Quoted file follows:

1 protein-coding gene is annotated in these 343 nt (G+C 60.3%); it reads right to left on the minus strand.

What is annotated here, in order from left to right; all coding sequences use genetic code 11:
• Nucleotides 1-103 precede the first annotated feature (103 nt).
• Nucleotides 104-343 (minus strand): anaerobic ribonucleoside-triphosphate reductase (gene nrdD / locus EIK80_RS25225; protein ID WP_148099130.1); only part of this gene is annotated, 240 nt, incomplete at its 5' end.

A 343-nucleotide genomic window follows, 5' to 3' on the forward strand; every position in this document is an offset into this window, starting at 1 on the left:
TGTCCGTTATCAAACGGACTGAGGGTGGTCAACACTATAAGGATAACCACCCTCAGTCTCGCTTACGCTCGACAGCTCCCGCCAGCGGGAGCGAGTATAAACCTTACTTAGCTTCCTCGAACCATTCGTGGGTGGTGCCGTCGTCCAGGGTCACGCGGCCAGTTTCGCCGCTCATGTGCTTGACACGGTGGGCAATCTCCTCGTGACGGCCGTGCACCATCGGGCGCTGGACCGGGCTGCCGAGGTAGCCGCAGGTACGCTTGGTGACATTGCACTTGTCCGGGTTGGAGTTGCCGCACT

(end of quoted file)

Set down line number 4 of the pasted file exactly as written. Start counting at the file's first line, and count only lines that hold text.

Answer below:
• Nucleotides 104-343 (minus strand): anaerobic ribonucleoside-triphosphate reductase (gene nrdD / locus EIK80_RS25225; protein ID WP_148099130.1); only part of this gene is annotated, 240 nt, incomplete at its 5' end.